Film Review: The Martian

Director: Ridley Scott

You can just about accurately judge what type of movie you’re letting yourself in for by the choice of song used over the end credits. It’s Gloria Gaynor’s disco classic ‘I Will Survive’ and it’s not subtle. After a movie’s worth of disco hits interspersed generously among the action, it was only a matter of time before Gaynor showed up and dashed any chances of me not thinking Ridley Scott’s latest sci-fi opus to be somewhat laughable.

To be fair, The Martian is far from irredeemable . It’s got plenty to commend it, even if it is a standard tale of the human spirit’s triumph over the perils of nature. Matt Damon plays Mark Watney, who is stranded on Mars after being hit by debris during an emergency evacuation. He begins efforts to improve his chances of survival, while simultaneously communicating with NASA, which starts planning his safe return.

The scenes on Mars are the most engaging parts of the film, even if they’re disrupted by almost clichéd establishing shots that scream “Isn’t Mars a beautiful planet?” Beautiful maybe, but also deadly. Watney’s attempts to grow crops go awry, he almost blows himself up and is forced to perform surgery on himself.  Luckily, Damon’s likeability as Watney means it’s not a slog to watch his attempts at survival.

Unfortunately, that’s also one of his character’s biggest problems. It’s easy to be in Watney’s company, but his story is a completely unrealistic portrayal of a man alone on an inhospitable planet. Back on Earth, there’s a lot of talk about Watney’s psychological state and the damage the loneliness/likelihood of death is doing to his mind. Predictably, one of these exchanges cuts to a shot of a jolly Watney roaming around his HAB eating potatoes and tomato ketchup. Once is funny. Any more than that and you wonder if Watney is really human. From day one he’s up and about solving mathematical equations and cracking wise about his situation to the log. Everything is water off a duck’s back to Watney. It’s only when his crops die that he starts screaming to himself, as if the script is trying to claw back some of the humanity written out of Watney’s character.

Despite some distinct, almost sociopathic character flaws, it’s still much easier to watch Watney on Mars than it is to see NASA executives bicker over what to do with him. Jeff Daniels is painfully miscast as the Director of NASA; he lacks the gravitas inherent in such a role. He reminds the audience of who he’s supposed to be in the blandest possible way: “I’m the Director of NASA.” Daniels’ concern is about as animated as a sponge, even when things turn out for the better. Sean Bean isn’t much better but manages to wrangle some emotion out of his performance, while Kristin Wiig looks like she’s straining not to make a wisecrack . Unfortunately, her press officer ends up being the most pointless character in the film; Wiig is left with little to do other than spout a couple of lines about “bad PR.”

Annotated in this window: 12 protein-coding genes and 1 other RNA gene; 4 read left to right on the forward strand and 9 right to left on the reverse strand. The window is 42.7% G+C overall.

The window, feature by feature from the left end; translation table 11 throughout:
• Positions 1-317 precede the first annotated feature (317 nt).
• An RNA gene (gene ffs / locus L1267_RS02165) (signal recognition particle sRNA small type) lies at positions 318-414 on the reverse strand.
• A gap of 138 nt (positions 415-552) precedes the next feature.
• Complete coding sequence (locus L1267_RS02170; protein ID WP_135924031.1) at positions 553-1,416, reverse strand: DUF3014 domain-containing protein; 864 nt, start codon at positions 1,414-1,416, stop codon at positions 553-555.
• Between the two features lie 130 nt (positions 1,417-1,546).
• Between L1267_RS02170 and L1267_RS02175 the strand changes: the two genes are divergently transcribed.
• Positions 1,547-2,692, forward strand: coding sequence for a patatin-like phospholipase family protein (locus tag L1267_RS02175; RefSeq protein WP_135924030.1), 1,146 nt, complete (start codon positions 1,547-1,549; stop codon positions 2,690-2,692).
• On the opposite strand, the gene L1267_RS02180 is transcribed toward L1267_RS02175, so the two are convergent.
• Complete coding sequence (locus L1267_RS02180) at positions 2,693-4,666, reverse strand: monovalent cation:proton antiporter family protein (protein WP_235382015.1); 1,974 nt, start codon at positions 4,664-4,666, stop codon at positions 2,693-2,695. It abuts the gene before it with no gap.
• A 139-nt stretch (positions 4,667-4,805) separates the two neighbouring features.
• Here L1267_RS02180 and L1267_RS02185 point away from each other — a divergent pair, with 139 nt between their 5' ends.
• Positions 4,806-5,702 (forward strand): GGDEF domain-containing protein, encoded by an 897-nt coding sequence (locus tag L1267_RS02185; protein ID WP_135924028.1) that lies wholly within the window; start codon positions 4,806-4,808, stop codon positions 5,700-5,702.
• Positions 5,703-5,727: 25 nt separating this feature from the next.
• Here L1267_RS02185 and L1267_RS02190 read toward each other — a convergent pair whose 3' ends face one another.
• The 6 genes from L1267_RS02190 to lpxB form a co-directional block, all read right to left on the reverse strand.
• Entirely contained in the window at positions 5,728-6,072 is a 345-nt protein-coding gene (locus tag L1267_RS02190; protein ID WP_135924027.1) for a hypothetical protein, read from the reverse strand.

The scenes on Earth are all but saved by Chitewel Ejiofor as Vincent Kapoor, Head of Mars Operations, and Donald Glover as astrophysicist Rich Purnell. The former’s range of motivations and emotions fill the screen with subtlety and class, making him the film’s most believable performer. Ejiofor’s transition from semi-sarcastic joker to thoughtful philosopher is so smooth that it’s a shame Vincent actually doesn’t have much to do. Donald Glover’s short turn is the most pleasurable sequence set on Earth. Rich Purnell is a slacker with a brilliant mind. On paper these conventional overtones are enough to make you sick, but Glover carries it off so well that he overshadows everyone. NASA disregards him as a loser-nobody – pfft, astrophysicists know nothing about space – but everybody’s favourite rapper Childish Gambino saves the day with his amazing thought processes.

The overall turgid nature of the scenes on Earth highlight how much The Martian could have benefited from a damn good edit job, not to mention a complete rewrite of the screenplay. The film is so bloated by story alone that it’s difficult to fully invest in Watney’s plight. NASA’s internal squabbles negate suspense:  In a horribly directed scene Daniels walks up to the camera and says “Let’s just pray nothing terrible happens.” The camera lingers on his face on his face before cutting back to Mars where, surprise surprise, something terrible happens. If  the film focussed on Watney and his attempts to survive, the audience could spend some time guessing whether help really was on its way. The potential to be a more engaging, claustrophobic and interesting tale of survival against all odds is tossed aside to make room for a very cheesy subplot in which the world unites.

I’ve been extremely harsh on The Martian but I did secretly enjoy it. It didn’t need to be 140 minutes long, but the time went by quickly. Perhaps it’s because I spent most of my time trying not to laugh, especially when, randomly, the Chinese almost step in to save the day alongside Glover’s scientific prowess. Sometimes it’s difficult to believe that Ridley Scott helmed several sci-fi classics . The Martian does nothing to rectify Scott’s recent shaky record, but it’s worth a watch, even if it’s just a masterclass in how not to script a suspenseful and believable tale of survival against the odds.

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